Prime Minister Malcolm Turnbull is resisting pressure to expand the royal commission into the juvenile justice system beyond the Northern Territory, arguing it needs to remain focused to achieve success and suggesting other jurisdictions can hold their own inquiries.
As the government's thinking on the royal commission's terms of reference evolves and awaits finalisation at Thursday's cabinet meeting, Indigenous leaders, the Human Rights Commission and figures from other states have said the scope should be broadened.
"Royal commissions are successful and effective when they have a focused terms of reference and can do the job quickly and report and then action can be taken," the Prime Minister told ABC radio.
"So this royal commission, which will be done in collaboration with the Northern Territory government, will be focused on the youth detention centres and youth detention practices of the Northern Territory that were the subject of the Four Corners program."
Mr Turnbull initially announced the royal commission would be into Darwin's Don Dale Youth Detention Centre on Tuesday morning following the airing of the ABC's investigation, but there soon emerged widespread and bipartisan agreement from the community that any inquiry should examine systemic issues in youth detention across the territory.
After appearing to narrow the inquiry on Tuesday afternoon, Attorney-General George Brandis later said the "principal focus" would be the centre but that the terms of reference would be "broad enough to examine abuses and practises across the juvenile detention system".
The royal commission is being jointly conducted with the NT government and Chief Minister Adam Giles has said he had the scope expanded to include the child protection system as well.
A coalition of Indigenous land councils and medical and legal organisations has called for the Territory government to be kept at arm's length from the inquiry "because it is part of the problem under investigation".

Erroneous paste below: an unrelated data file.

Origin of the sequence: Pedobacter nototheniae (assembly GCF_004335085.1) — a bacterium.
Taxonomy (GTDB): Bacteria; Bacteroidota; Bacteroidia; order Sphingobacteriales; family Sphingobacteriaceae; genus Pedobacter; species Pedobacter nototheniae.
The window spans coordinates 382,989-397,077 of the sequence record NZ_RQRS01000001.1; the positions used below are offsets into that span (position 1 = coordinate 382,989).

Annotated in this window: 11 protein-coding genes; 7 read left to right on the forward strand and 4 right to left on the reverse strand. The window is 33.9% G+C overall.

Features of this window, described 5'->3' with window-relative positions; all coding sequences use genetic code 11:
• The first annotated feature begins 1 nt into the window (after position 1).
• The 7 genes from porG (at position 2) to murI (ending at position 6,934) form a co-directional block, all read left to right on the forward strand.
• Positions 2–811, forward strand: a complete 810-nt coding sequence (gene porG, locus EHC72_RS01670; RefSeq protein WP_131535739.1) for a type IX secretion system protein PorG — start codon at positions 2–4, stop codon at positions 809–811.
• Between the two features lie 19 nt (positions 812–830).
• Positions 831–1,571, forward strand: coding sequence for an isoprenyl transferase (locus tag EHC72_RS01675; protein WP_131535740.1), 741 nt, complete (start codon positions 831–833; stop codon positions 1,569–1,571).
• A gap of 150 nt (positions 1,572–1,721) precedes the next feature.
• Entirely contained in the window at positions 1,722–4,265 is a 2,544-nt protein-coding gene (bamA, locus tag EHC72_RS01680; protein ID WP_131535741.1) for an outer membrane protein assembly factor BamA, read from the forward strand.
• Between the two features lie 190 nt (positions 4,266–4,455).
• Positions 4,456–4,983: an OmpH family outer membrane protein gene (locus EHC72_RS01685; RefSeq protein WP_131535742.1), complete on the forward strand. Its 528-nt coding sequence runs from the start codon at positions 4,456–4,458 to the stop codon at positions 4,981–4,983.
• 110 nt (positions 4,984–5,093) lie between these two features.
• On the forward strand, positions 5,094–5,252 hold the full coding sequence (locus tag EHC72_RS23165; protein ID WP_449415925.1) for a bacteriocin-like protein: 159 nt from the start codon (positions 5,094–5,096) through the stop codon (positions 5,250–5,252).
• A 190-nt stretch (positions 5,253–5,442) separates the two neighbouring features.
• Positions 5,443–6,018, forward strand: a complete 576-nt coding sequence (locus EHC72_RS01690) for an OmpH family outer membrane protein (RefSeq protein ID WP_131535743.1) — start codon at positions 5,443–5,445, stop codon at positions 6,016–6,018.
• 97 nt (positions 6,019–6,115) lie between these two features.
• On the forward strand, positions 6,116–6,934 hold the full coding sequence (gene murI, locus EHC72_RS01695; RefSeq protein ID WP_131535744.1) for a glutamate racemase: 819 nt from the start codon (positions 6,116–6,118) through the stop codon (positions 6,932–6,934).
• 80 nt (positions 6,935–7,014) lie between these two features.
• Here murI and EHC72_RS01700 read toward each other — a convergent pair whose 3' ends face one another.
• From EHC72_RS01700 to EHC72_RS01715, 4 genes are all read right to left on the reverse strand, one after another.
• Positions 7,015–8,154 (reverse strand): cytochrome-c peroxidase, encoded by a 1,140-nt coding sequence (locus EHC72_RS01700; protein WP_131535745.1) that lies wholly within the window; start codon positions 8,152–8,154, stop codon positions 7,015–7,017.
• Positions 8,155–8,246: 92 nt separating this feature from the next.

"We do not make this call lightly but any government that enacts policies designed to harm children and enables a culture of brutalisation and cover-ups, surrenders its right to govern," the Central Land Council, Northern Land Council, North Australian Aboriginal Justice Agency and others wrote.
Mr Turnbull wants a directions hearing in August, evidence to be heard from September to November and a report to be delivered early next year.
He said he had received assurances from Mr Giles that children in the justice system were now safe and no longer being subjected to the disturbing treatment featured on Four Corners.
"We need to get this matter investigated quickly. If you spread it out to be an all Australia inquiry, it would go on for years and you won't get the answers you need in respect of the Northern Territory," he said.
Responding to claims from youth workers in Townsville detention centres that they have been sacked for speaking out about issues there, the Prime Minister said the state government could hold its own inquiry if it wished.
The Human Rights Commission president Gillian Triggs has called for a two-phase royal commission in which the immediate issues in the NT are addressed, followed by a national investigation that also focuses on Indigenous youth.
The Aboriginal and Torres Strait Islander Social Justice Commissioner Mick Gooda and the National Aboriginal Community Controlled Health Organisation (NACCHO) expressed hope it would be Australia-wide.
Acting opposition leader Tanya Plibersek expressed openness to this and said "it's very important that this inquiry goes beyond the Don Dale facility, that it looks at the whole of the juvenile justice system ... in the Northern Territory and, indeed, if there is a case for others states to be involved, we're very open to looking at other states and territories".